In a Thunderbolts gathering, Phineas probably wouldn't be the one getting into hand-to-hand combat bouts with the team's antagonists. Most likely, the Tinkerer would be to the Thunderbolts what Q is to James Bond: The guy developing the tech for the heroes to take out in the field. There's intriguing precedent for his role as well. One of the original members of the comic book Thunderbolts is a tech-centered guy named, fittingly, Techno. His real name is Norbert Ebersol, and he previously operated as the villainous Fixer. Perhaps Phineas Mason could step into Techno's shoes on the big screen.


One of the most popular Thor villains who has yet to show up in the MCU is Amora, better known as the Enchantress. This deadly Asgardian sorceress commands powerful spells, and can bend any man's will to her own. But while we haven't yet seen the Enchantress, at least one of her family members has made an MCU appearance. Elena Satine played Amora's sister Lorelei in two episodes of Marvel's Agents of S.H.I.E.L.D.'s inaugural season. Lorelei is one of many Asgardian prisoners freed during the events of 2013's Thor: The Dark World. She uses her newfound freedom, and her ability to control the minds of men, to attempt to conquer the Earth.

We actually don't know if Lorelei is still alive: Sif brings her back to Asgard as a captive at the end of "Yes Men." Unless she has once again found a way to escape Asgard's dungeons, Lorelei was in Asgard during the events of 2017's Thor: Ragnarok. It is thus conceivable she made her way to Earth's New Asgard, along with the other refugees.

Lorelei could bring a lot to the table in a Thunderbolts line-up. As an Asgardian, she's already a lot stronger than your average human, and her ability to control the minds of men could open a lot of doors for the team — though they'd have to make sure she doesn't turn that lovely voice on them.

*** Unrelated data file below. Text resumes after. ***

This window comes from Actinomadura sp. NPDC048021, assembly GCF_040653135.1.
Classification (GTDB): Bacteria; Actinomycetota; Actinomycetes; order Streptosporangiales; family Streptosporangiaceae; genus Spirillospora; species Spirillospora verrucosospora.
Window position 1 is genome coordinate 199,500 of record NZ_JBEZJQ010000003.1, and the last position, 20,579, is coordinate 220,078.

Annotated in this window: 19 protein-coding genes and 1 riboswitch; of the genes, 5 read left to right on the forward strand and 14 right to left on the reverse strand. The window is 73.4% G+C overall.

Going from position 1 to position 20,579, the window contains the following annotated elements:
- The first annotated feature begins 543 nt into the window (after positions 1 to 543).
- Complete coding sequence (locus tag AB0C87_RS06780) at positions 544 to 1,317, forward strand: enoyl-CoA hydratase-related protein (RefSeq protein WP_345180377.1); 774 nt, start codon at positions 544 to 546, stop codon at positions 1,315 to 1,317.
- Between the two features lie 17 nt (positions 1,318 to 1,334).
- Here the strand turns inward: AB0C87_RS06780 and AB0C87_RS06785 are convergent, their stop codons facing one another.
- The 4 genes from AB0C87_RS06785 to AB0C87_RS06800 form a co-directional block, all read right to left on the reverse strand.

Helmut Zemo

Introduced in 2016's Captain America: Civil War, Daniel Brühl's Zemo is one of the most obvious choices for the MCU's Thunderbolts. Baron Helmut Zemo leads multiple incarnations of the Thunderbolts in the comics, including the very first team, which premiered in 1997. Since he'll be showing up for the upcoming miniseries The Falcon and the Winter Soldier, we know he's still active. While his part in Civil War has little to do with physical conflict, from his history as a colonel in the Sokovian military, we know he has combat skills. 

Were he to be a part of an MCU Thunderbolts team, what kind of team would it be? In the original 1997 Thunderbolts series, the team starts out as a ruse: They're villains disguised as superheroes looking to gain the trust of the public, the government, and other heroes. If Zemo is still obsessed with getting revenge on the Avengers for the deaths of his family, he could end up using a similar plan. It's also possible, however unlikely, that he'd want redemption for the evil he's done. His antics in Civil War create plenty of victims who had nothing to do with his family's deaths, after all, including Wakanda's late king, T'Chaka. He could eventually come to feel guilty enough for his crimes to want to make amends.